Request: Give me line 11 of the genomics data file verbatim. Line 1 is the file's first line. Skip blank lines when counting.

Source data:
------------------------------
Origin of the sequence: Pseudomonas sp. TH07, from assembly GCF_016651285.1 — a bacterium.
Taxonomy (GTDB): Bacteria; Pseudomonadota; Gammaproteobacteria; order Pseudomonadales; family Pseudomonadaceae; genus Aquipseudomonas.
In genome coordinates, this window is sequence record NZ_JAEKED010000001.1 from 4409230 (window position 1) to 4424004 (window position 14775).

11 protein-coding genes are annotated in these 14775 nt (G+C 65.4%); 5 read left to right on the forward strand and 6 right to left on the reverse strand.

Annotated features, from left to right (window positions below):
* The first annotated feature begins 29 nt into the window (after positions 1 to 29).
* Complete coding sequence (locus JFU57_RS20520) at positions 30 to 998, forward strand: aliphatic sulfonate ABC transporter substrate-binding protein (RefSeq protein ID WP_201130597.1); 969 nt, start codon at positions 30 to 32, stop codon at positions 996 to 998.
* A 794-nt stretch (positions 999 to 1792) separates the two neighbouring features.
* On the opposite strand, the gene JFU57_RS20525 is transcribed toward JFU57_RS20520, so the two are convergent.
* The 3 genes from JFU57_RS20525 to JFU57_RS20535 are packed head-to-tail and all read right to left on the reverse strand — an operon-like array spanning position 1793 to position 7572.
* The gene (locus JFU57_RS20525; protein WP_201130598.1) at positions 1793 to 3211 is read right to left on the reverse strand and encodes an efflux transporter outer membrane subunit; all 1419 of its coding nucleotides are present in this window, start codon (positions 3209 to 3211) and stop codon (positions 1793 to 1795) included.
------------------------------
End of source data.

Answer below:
* The gene (locus JFU57_RS20525; protein WP_201130598.1) at positions 1793 to 3211 is read right to left on the reverse strand and encodes an efflux transporter outer membrane subunit; all 1419 of its coding nucleotides are present in this window, start codon (positions 3209 to 3211) and stop codon (positions 1793 to 1795) included.